thesis statement that reflects their relative weights. The best place to start is to write a list of things that the items you are comparing have in common as well as differences between them. Linking of A and. In other words, you will need to make an evaluative or analytical argument about those approaches. Reflection is your the narrators thoughts. An in media res intro works well to hook the reader, as the dramatic action begins immediately.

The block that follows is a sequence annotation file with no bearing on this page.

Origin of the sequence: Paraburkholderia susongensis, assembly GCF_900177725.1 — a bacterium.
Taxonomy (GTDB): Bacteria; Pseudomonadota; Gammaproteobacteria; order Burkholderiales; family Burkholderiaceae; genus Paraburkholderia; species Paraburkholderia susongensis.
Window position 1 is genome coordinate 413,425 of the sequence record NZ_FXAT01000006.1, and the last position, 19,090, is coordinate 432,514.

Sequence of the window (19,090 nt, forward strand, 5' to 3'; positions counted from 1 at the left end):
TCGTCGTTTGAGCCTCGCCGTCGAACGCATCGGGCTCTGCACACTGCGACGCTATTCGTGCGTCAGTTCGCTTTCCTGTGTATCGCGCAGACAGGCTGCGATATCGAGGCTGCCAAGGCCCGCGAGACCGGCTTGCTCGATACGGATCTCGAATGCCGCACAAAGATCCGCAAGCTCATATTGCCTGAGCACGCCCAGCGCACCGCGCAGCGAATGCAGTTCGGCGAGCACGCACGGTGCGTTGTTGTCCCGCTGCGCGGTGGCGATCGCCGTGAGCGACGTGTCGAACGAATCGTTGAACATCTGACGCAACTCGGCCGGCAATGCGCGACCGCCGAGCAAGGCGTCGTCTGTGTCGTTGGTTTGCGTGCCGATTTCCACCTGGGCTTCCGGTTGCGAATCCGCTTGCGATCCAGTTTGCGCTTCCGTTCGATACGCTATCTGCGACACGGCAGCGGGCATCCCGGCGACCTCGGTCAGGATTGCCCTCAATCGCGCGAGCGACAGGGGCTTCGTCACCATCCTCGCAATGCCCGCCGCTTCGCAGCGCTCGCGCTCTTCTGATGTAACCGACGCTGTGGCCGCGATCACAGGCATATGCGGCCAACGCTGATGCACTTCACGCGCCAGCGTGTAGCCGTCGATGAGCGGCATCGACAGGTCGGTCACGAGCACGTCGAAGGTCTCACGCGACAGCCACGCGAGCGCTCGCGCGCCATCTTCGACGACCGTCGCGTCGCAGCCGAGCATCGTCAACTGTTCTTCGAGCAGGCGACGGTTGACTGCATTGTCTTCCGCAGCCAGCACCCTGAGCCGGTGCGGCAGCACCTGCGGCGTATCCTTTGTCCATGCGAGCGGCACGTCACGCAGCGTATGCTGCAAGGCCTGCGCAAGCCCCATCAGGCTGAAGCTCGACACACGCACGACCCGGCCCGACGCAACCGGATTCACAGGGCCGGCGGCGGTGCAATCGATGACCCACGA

Since you've already written your essay, choose a hook that reflects what you will talk about, whether it's a", statistic, factoid, rhetorical question, or anecdote. In many cases, writing your essay from start to finish is harder than writing it out of order. But in a "lens" comparison, in which you spend significantly less time on A (the lens) than on B (the focal text you almost always organize text-by-text. In text-by-text, you discuss all of A, then all. This method is especially recommended for lengthy essays or complicated subjects where both the writer and reader can easily become lost. This is a writers creative choice on how much the writer feels is necessary to fully communicate his or her story. Professors often like the alternating system because it generally does a better job of highlighting similarities and differences by juxtaposing your points about A and. Read through the list and try to identify a theme or patterns among items that are listed. And this line, probably the most famous (and now most clichéd It was a dark and stormy night.
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